As soon as the grand assualt was replused, Meade went to the extreme left of his line with the determination of advancing the left, and making an assualt upon the enemy...At five o'clock, Crawford recieved orders from Sykes to advance McCandless's brigade, then just east of the Wheat Field, to enter the woods, and drive out the enemy. Sedgewick sent two brigades to cooperate. At about 5.30, McCandless, followed by Nevin, with Bartlett in reserve, dashed across the Wheat Field, cleared the woods in front, and then turned to the left, charged Benning's brigade on the left flank, and captured many prisoners. Longstreet's right fell back to Seminary Ridge. "The great length of the line," says Meade, "and the time required to carry these orders out to the front, and the movement subsequently made, before the report given to me of the condition of the forces in the front and left, caused it to be so late in the evening as to induce me to abandon the assualt which I had contemplated."
The next day,...it was reported to Meade from the extreme right that the enemy had disappeared; but that they still maintained their appearance on his left and center. Slocum's corps advanced; and Howard's pushed into Gettyburg, and found that the enemy had retired from his circular position and assumed one nearly parallel to Meade's left and center. It rained very violently during portions of this day, "so violently," says Meade, "as to interrupt any very active operations if I had designed making them."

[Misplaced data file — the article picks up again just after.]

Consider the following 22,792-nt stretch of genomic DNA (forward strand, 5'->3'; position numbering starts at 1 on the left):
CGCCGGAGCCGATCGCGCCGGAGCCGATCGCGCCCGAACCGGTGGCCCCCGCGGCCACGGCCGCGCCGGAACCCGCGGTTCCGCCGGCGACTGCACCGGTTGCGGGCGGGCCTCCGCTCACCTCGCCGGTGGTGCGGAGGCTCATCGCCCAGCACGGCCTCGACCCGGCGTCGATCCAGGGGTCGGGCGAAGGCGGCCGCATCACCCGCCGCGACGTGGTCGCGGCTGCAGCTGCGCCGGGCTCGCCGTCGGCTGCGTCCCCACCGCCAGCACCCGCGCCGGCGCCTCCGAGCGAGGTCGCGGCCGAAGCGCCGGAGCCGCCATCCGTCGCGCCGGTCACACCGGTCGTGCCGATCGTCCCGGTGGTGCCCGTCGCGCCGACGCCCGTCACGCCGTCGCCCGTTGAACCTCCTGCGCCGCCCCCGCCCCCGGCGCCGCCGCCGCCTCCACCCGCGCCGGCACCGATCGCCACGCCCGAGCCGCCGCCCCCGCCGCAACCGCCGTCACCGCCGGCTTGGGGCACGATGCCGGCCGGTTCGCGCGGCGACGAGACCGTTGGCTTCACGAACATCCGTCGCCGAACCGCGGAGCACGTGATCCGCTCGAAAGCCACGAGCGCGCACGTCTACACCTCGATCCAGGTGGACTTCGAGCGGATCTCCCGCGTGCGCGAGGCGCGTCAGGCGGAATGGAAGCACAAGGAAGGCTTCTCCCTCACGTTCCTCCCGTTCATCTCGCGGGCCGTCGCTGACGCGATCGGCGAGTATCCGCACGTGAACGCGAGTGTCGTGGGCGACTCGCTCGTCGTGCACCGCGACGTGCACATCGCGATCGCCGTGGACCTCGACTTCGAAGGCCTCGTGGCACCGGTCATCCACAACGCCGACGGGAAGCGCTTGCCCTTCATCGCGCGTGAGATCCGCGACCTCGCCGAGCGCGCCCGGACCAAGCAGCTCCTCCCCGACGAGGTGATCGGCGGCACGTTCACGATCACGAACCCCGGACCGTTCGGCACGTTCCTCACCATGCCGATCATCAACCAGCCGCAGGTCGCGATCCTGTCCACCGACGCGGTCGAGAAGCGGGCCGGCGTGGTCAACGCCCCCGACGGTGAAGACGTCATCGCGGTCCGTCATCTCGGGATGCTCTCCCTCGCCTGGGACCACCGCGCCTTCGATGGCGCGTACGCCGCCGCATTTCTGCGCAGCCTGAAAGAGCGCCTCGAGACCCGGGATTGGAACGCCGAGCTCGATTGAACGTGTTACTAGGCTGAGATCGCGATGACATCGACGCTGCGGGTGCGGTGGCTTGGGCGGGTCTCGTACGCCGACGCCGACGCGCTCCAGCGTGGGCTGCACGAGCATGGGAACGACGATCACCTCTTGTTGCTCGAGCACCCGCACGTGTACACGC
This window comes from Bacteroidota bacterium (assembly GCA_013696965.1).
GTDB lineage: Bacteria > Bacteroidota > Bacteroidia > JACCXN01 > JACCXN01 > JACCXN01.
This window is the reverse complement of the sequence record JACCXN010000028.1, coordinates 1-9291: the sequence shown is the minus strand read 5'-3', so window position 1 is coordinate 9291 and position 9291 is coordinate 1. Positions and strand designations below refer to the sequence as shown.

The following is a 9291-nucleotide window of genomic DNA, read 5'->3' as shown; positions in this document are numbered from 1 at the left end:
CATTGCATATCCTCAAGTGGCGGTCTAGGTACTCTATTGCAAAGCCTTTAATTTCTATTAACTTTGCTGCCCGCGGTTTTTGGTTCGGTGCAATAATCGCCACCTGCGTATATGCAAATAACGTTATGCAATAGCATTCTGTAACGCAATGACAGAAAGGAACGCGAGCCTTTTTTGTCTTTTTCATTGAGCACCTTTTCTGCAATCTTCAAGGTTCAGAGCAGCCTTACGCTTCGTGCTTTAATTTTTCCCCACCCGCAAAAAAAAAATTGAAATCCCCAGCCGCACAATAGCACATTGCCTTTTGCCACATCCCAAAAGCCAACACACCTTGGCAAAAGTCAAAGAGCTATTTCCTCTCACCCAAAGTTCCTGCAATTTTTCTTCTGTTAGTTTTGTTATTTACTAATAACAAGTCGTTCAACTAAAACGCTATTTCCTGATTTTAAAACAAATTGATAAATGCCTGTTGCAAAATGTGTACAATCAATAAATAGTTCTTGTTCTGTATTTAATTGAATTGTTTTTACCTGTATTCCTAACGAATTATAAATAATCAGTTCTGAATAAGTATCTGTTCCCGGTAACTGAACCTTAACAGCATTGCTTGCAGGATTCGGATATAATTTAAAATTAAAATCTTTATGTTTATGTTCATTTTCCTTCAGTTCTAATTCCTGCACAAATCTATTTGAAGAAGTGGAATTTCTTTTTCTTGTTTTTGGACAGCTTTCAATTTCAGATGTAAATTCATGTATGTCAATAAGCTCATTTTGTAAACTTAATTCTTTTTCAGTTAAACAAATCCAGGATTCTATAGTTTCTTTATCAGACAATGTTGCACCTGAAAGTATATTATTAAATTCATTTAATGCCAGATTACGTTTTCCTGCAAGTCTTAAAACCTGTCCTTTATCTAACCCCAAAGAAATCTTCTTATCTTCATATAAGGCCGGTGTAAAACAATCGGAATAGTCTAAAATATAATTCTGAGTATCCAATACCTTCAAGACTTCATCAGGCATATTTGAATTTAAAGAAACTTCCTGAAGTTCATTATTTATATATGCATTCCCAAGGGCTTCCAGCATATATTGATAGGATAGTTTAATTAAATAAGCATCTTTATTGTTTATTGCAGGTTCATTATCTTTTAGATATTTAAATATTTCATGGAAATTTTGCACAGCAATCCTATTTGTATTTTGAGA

During the night he learned that the enemy had retired through the Fairfield and Cashtown passes.
"The Story of the Civil War", Vol. II, Livermore, 1913.
The Meade's Army had been marching for many days and miles to find Lee and then fought a terrific three day battle in exhausting terrain and July weather. They were simply too spent to pursue.